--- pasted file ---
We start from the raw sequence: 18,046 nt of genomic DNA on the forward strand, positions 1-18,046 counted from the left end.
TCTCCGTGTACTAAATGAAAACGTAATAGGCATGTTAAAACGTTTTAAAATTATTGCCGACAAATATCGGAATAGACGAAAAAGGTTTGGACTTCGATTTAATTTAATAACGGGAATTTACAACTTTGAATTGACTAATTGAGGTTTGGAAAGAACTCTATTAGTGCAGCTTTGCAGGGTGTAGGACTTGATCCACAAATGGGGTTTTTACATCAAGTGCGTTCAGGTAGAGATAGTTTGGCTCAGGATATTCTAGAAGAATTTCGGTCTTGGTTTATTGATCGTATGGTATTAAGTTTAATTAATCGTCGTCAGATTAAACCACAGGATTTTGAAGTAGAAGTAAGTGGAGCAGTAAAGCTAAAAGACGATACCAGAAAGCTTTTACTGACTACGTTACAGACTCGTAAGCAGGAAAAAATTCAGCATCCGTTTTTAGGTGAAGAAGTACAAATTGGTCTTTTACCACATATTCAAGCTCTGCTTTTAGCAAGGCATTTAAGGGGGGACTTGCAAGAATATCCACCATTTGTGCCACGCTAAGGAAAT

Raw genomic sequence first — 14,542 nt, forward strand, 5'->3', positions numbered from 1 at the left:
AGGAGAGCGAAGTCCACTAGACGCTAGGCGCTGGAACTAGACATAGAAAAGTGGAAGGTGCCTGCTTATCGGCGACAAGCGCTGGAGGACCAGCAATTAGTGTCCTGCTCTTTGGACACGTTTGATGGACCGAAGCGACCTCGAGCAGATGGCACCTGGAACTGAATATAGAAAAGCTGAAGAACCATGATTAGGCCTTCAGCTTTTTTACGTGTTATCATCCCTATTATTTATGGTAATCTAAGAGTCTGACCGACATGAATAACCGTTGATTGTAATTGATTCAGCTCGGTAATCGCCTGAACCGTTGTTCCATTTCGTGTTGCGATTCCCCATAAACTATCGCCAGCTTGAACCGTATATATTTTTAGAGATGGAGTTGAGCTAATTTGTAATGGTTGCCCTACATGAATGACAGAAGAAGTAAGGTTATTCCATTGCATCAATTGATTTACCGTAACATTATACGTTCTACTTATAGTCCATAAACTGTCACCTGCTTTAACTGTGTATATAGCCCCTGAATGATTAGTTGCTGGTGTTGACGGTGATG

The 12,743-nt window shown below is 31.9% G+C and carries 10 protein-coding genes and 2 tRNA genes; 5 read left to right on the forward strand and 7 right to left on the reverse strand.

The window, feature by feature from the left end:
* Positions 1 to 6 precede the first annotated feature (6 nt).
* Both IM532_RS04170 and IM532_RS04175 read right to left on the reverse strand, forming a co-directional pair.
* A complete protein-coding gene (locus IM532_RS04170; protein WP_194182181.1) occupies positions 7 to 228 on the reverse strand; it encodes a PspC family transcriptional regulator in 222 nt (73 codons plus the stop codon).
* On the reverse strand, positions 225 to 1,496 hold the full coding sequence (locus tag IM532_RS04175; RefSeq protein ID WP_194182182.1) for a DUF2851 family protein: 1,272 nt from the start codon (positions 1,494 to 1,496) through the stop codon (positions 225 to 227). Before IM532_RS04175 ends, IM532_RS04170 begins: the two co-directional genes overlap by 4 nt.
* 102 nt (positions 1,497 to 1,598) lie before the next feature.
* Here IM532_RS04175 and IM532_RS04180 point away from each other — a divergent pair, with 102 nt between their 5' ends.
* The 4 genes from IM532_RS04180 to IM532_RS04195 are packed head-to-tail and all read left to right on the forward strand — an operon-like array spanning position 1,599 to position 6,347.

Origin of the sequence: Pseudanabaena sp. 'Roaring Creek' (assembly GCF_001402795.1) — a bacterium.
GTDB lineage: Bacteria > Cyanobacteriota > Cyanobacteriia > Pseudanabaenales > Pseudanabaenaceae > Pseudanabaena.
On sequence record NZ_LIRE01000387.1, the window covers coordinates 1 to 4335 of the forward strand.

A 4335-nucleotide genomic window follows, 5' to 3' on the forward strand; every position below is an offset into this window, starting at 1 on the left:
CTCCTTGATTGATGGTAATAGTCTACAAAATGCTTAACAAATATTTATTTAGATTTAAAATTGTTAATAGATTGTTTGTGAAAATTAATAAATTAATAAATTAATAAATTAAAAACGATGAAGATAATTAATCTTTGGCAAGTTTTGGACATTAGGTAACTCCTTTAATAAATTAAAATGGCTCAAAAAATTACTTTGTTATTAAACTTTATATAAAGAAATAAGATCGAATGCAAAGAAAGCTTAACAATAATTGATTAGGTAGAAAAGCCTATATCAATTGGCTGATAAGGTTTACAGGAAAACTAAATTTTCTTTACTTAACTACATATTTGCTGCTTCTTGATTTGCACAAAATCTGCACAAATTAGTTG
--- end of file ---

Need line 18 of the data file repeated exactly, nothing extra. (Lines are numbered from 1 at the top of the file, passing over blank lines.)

CTCCTTGATTGATGGTAATAGTCTACAAAATGCTTAACAAATATTTATTTAGATTTAAAATTGTTAATAGATTGTTTGTGAAAATTAATAAATTAATAAATTAATAAATTAAAAACGATGAAGATAATTAATCTTTGGCAAGTTTTGGACATTAGGTAACTCCTTTAATAAATTAAAATGGCTCAAAAAATTACTTTGTTATTAAACTTTATATAAAGAAATAAGATCGAATGCAAAGAAAGCTTAACAATAATTGATTAGGTAGAAAAGCCTATATCAATTGGCTGATAAGGTTTACAGGAAAACTAAATTTTCTTTACTTAACTACATATTTGCTGCTTCTTGATTTGCACAAAATCTGCACAAATTAGTTG